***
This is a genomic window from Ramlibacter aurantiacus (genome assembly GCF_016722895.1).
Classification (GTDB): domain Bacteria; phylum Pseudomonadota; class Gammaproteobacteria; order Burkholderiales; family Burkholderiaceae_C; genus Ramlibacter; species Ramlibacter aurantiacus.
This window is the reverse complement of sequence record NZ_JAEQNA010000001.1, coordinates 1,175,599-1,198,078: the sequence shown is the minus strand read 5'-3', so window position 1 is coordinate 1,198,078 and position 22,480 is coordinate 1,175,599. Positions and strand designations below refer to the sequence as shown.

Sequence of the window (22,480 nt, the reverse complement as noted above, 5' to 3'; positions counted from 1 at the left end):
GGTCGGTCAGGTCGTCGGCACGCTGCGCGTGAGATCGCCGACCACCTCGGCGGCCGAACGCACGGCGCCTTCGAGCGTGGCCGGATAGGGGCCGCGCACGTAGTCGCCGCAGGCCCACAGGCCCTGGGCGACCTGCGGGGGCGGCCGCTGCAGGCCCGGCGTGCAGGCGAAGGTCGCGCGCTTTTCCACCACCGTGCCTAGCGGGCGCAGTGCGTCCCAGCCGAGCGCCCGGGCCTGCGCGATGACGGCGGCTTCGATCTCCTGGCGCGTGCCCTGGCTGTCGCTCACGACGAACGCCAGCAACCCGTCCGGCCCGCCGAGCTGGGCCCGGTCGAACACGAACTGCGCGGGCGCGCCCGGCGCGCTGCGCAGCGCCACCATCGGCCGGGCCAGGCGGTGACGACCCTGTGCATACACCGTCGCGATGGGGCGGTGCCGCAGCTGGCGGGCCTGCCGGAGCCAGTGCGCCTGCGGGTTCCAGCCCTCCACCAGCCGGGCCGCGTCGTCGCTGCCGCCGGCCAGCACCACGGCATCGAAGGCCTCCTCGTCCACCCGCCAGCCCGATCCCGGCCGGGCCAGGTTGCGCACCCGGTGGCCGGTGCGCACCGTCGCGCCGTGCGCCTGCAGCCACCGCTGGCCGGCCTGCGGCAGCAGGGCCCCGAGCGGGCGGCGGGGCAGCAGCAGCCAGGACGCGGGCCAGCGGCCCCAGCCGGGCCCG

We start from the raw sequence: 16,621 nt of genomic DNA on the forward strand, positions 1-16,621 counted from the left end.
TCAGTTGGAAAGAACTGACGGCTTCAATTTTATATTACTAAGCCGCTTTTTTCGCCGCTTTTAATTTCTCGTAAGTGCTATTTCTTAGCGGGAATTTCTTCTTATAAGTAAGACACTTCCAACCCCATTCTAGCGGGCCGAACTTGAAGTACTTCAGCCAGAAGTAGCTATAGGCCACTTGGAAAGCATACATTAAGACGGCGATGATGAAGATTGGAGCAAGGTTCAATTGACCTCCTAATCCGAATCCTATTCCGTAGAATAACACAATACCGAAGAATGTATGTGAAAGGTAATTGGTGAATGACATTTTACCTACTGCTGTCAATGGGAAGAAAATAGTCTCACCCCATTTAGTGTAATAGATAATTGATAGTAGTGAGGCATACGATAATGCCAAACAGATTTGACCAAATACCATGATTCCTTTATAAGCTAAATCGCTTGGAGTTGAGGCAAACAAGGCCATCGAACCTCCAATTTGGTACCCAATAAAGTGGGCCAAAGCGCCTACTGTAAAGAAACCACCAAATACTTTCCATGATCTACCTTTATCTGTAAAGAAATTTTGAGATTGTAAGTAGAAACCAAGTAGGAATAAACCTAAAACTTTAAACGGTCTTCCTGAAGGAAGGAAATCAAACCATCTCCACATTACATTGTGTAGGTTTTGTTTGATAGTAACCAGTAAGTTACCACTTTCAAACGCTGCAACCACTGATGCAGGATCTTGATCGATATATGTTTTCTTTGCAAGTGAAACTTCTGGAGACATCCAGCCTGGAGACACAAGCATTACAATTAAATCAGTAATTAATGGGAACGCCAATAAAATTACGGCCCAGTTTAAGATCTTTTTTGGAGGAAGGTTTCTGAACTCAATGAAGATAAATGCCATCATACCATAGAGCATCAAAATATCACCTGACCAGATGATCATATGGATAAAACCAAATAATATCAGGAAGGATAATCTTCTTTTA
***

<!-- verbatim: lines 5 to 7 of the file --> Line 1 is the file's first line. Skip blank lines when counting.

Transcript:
GGTCGGTCAGGTCGTCGGCACGCTGCGCGTGAGATCGCCGACCACCTCGGCGGCCGAACGCACGGCGCCTTCGAGCGTGGCCGGATAGGGGCCGCGCACGTAGTCGCCGCAGGCCCACAGGCCCTGGGCGACCTGCGGGGGCGGCCGCTGCAGGCCCGGCGTGCAGGCGAAGGTCGCGCGCTTTTCCACCACCGTGCCTAGCGGGCGCAGTGCGTCCCAGCCGAGCGCCCGGGCCTGCGCGATGACGGCGGCTTCGATCTCCTGGCGCGTGCCCTGGCTGTCGCTCACGACGAACGCCAGCAACCCGTCCGGCCCGCCGAGCTGGGCCCGGTCGAACACGAACTGCGCGGGCGCGCCCGGCGCGCTGCGCAGCGCCACCATCGGCCGGGCCAGGCGGTGACGACCCTGTGCATACACCGTCGCGATGGGGCGGTGCCGCAGCTGGCGGGCCTGCCGGAGCCAGTGCGCCTGCGGGTTCCAGCCCTCCACCAGCCGGGCCGCGTCGTCGCTGCCGCCGGCCAGCACCACGGCATCGAAGGCCTCCTCGTCCACCCGCCAGCCCGATCCCGGCCGGGCCAGGTTGCGCACCCGGTGGCCGGTGCGCACCGTCGCGCCGTGCGCCTGCAGCCACCGCTGGCCGGCCTGCGGCAGCAGGGCCCCGAGCGGGCGGCGGGGCAGCAGCAGCCAGGACGCGGGCCAGCGGCCCCAGCCGGGCCCG

We start from the raw sequence: 16,621 nt of genomic DNA on the forward strand, positions 1-16,621 counted from the left end.
TCAGTTGGAAAGAACTGACGGCTTCAATTTTATATTACTAAGCCGCTTTTTTCGCCGCTTTTAATTTCTCGTAAGTGCTATTTCTTAGCGGGAATTTCTTCTTATAAGTAAGACACTTCCAACCCCATTCTAGCGGGCCGAACTTGAAGTACTTCAGCCAGAAGTAGCTATAGGCCACTTGGAAAGCATACATTAAGACGGCGATGATGAAGATTGGAGCAAGGTTCAATTGACCTCCTAATCCGAATCCTATTCCGTAGAATAACACAATACCGAAGAATGTATGTGAAAGGTAATTGGTGAATGACATTTTACCTACTGCTGTCAATGGGAAGAAAATAGTCTCACCCCATTTAGTGTAATAGATAATTGATAGTAGTGAGGCATACGATAATGCCAAACAGATTTGACCAAATACCATGATTCCTTTATAAGCTAAATCGCTTGGAGTTGAGGCAAACAAGGCCATCGAACCTCCAATTTGGTACCCAATAAAGTGGGCCAAAGCGCCTACTGTAAAGAAACCACCAAATACTTTCCATGATCTACCTTTATCTGTAAAGAAATTTTGAGATTGTAAGTAGAAACCAAGTAGGAATAAACCTAAAACTTTAAACGGTCTTCCTGAAGGAAGGAAATCAAACCATCTCCACATTACATTGTGTAGGTTTTGTTTGATAGTAACCAGTAAGTTACCACTTTCAAACGCTGCAACCACTGATGCAGGATCTTGATCGATATATGTTTTCTTTGCAAGTGAAACTTCTGGAGACATCCAGCCTGGAGACACAAGCATTACAATTAAATCAGTAATTAATGGGAACGCCAATAAAATTACGGCCCAGTTTAAGATCTTTTTTGGAGGAAGGTTTCTGAACTCAATGAAGATAAATGCCATCATACCATAGAGCATCAAAATATCACCTGACCAGATGATCATATGGATAAAACCAAATAATATCAGGAAGGATAATCTTCTTTTA